POLLY GIPSON: That old adage of like, you know, at dinner, don't talk about race and politics. Well, we got to get out of that. You know, we - this is what you got to talk about. Yes, it's uncomfortable. But we can't avoid things that are uncomfortable because this is part of the problem of why, you know, we're not as far along as we should be.
AUBREY: And it's important for parents to talk to their children about racism as we've heard several times already this morning.
MARTIN: Yeah, absolutely. So more listening, more talking - and then what?
AUBREY: Well, more people need to take action. I mean, that's what all the civil rights advocates, social workers, psychologists I've spoken to have told me, including Inger Burnett-Zeigler. She's a psychologist at Northwestern University.
INGER BURNETT-ZEIGLER: A lot of people of color are tired. We're tired of being unseen and misunderstood. And particularly in a time like this where there's this shock, it can be overwhelming and frustrating and exhausting. And so I think it's really important for everyone, regardless of race, to think about - what is my role in this system? What have I done? Have I been a passive bystander? Have I been someone who has thought that racism doesn't exist anymore?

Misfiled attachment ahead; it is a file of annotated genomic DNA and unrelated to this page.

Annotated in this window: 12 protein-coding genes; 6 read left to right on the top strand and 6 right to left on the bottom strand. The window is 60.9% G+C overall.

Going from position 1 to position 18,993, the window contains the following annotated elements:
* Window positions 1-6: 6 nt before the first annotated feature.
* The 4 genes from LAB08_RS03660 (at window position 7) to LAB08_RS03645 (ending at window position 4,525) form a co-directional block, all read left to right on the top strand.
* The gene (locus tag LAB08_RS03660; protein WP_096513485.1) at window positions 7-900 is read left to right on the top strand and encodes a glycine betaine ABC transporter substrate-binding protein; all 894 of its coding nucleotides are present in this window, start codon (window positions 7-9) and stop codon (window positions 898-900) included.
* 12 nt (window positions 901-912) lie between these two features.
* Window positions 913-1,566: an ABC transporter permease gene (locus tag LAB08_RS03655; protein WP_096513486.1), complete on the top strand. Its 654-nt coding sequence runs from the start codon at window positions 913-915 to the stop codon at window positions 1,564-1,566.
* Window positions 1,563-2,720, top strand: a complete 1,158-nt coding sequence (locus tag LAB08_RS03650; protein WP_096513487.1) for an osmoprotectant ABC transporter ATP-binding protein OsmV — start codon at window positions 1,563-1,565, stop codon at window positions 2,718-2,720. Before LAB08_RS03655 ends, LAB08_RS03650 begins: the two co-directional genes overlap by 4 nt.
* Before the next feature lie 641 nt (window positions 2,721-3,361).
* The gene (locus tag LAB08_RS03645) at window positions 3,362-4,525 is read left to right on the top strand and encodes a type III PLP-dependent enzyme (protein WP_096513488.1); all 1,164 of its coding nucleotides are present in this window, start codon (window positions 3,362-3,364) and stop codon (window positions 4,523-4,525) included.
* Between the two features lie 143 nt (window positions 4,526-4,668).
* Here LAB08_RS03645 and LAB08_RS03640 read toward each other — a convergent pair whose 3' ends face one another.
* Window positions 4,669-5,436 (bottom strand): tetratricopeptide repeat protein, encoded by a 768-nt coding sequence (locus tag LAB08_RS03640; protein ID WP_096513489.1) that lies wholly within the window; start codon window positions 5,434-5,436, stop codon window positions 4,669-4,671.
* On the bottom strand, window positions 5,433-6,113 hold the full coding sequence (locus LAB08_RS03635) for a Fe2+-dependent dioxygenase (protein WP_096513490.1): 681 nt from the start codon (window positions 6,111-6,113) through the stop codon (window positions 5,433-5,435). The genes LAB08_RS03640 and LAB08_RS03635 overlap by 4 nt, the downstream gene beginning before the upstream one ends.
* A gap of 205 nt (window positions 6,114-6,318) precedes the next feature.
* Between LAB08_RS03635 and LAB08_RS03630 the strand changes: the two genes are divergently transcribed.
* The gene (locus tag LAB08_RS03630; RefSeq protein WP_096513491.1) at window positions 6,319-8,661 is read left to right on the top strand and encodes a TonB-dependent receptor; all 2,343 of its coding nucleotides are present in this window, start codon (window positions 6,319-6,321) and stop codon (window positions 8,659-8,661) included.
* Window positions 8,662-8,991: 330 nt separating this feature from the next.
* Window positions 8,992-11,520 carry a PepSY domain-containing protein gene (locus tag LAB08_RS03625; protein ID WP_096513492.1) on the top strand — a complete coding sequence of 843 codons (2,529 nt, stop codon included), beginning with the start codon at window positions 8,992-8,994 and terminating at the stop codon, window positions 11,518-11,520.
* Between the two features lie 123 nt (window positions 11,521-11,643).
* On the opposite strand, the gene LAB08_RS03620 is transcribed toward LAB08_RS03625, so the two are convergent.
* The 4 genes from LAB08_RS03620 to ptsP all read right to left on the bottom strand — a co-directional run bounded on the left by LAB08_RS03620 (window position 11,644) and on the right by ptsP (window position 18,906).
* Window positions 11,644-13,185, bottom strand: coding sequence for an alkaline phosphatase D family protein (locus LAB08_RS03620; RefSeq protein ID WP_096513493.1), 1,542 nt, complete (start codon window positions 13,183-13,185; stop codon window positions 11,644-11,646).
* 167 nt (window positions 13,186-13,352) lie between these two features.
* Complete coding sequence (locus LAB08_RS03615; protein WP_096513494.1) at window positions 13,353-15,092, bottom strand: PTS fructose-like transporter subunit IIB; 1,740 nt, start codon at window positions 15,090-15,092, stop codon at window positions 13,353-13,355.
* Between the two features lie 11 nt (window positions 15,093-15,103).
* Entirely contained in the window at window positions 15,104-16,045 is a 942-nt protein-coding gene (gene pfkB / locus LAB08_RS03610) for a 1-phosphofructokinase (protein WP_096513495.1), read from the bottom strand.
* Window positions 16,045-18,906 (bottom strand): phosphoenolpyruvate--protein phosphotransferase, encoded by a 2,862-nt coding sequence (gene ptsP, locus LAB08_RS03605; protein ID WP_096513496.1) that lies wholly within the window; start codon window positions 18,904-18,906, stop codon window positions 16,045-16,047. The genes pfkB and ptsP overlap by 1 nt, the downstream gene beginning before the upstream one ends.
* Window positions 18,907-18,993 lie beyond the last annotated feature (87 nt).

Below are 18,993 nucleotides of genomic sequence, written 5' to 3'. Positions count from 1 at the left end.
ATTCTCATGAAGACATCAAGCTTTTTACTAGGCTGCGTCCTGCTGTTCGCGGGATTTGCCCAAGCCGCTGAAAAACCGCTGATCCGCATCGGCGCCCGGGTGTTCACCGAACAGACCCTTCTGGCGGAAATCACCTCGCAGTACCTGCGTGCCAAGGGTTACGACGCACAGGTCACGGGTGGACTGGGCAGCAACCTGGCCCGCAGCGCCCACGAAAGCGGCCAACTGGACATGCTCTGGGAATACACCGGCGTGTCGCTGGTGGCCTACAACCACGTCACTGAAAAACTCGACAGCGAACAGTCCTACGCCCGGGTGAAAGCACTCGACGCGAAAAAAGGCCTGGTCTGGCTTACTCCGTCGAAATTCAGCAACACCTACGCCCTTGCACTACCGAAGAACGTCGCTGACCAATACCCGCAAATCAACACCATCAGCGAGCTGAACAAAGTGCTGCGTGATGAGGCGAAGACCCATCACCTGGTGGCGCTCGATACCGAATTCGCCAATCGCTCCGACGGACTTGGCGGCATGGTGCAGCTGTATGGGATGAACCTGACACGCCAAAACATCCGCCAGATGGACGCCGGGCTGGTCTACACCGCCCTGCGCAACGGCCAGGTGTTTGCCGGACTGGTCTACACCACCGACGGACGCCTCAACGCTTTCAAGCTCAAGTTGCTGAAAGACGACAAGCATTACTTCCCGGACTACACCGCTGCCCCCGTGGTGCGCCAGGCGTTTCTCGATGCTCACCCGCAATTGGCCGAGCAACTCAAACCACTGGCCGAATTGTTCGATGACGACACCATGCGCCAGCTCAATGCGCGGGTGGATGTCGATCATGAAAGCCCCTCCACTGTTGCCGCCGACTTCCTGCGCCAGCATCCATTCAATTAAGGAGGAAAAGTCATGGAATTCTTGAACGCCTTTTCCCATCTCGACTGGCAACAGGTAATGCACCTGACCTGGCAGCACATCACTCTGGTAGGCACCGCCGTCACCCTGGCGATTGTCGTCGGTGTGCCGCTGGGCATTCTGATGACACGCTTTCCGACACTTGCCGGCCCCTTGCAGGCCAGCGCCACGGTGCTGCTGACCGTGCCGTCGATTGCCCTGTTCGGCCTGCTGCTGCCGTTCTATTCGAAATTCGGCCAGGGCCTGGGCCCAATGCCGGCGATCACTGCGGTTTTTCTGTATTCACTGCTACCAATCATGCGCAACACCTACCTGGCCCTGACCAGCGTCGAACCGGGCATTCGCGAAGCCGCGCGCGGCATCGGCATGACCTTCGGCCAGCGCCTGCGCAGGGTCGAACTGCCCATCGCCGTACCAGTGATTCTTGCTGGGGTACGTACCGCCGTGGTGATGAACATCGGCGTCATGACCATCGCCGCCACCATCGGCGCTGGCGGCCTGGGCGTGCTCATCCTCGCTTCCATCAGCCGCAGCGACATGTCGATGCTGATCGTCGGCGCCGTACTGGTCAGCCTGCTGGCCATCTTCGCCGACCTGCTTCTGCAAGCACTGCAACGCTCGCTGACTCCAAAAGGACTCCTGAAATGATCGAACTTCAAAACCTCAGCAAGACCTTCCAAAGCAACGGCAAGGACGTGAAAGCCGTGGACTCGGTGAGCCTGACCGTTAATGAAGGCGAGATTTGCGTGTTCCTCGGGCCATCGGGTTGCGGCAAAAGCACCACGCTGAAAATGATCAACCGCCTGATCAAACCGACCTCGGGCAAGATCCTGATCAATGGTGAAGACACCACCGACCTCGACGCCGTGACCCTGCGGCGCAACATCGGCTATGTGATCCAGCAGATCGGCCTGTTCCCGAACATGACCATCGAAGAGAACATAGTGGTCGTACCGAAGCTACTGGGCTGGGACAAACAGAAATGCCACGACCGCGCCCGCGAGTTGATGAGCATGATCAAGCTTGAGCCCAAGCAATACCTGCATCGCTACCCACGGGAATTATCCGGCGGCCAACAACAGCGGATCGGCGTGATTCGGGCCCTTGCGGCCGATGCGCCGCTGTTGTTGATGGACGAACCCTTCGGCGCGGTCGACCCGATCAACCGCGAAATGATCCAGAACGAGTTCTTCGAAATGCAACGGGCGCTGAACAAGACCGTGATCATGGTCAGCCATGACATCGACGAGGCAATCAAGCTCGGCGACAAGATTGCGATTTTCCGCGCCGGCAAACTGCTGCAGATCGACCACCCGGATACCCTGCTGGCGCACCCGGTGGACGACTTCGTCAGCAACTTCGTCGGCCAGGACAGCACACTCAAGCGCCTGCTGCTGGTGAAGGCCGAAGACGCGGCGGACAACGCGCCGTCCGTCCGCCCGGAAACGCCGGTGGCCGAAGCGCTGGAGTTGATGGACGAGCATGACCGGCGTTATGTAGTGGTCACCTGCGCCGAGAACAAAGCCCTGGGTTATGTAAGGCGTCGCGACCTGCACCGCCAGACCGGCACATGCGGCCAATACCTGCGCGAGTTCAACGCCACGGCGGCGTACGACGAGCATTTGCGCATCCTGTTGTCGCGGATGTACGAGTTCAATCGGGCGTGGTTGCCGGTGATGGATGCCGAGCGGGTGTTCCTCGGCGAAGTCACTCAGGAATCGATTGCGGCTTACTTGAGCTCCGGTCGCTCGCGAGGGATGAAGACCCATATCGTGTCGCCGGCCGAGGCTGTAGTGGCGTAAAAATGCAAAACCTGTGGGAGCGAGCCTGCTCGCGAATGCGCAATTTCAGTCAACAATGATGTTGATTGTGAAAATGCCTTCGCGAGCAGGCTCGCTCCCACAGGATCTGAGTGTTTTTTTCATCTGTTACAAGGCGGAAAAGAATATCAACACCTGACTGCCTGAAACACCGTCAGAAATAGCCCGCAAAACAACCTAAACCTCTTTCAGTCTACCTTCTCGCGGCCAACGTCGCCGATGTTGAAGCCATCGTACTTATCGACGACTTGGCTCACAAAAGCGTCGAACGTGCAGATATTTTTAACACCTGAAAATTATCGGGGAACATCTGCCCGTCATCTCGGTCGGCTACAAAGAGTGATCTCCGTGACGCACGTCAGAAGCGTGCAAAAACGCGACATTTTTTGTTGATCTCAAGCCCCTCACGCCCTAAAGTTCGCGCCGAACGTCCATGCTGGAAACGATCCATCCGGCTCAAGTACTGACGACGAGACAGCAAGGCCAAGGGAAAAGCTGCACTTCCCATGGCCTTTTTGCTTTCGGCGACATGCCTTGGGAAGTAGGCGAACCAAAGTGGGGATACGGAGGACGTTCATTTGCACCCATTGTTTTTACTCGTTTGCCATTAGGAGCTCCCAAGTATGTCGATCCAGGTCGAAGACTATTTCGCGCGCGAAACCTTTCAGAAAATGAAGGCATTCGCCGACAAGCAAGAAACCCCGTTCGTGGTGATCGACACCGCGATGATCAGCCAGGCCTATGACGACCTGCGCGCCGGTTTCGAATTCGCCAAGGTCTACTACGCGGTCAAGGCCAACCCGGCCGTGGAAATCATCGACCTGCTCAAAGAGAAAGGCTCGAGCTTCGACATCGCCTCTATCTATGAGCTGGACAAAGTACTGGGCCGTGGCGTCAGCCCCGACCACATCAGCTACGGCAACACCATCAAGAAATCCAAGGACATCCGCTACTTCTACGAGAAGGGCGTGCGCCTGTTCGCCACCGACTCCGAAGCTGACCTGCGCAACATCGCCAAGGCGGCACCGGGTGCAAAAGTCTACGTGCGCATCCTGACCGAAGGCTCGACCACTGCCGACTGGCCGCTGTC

AUBREY: She says look around your own workplace, your own community. And ask, you know, what can you do? What can I do? If you're a manager, are you promoting a diverse workforce? If you're a teacher, does your curriculum promote diversity? She says we all have a role.
MARTIN: What about social media, Allison? I mean, a lot of people choose to make their voice heard by posting a hashtag in this moment. What do the experts that you've talked to - what do they say about the effectiveness of that?
AUBREY: Social media is one way to have your voice heard. But beyond posting messages, there could be more impactful strategies. Burnett-Zeigler says there are lots of ways of helping, you know, kind of one-on-one.
BURNETT-ZEIGLER: Tutoring is a great example. I think mentorship is a great example. I think the donating money to other organizations that are doing work around racial justice is also a great example. The way that we - you vote I think is another example of ways that you can use your personal influence in private ways for good.
AUBREY: And even if you're not old enough to vote, teens can get involved in, you know, letter-writing campaigns, volunteering.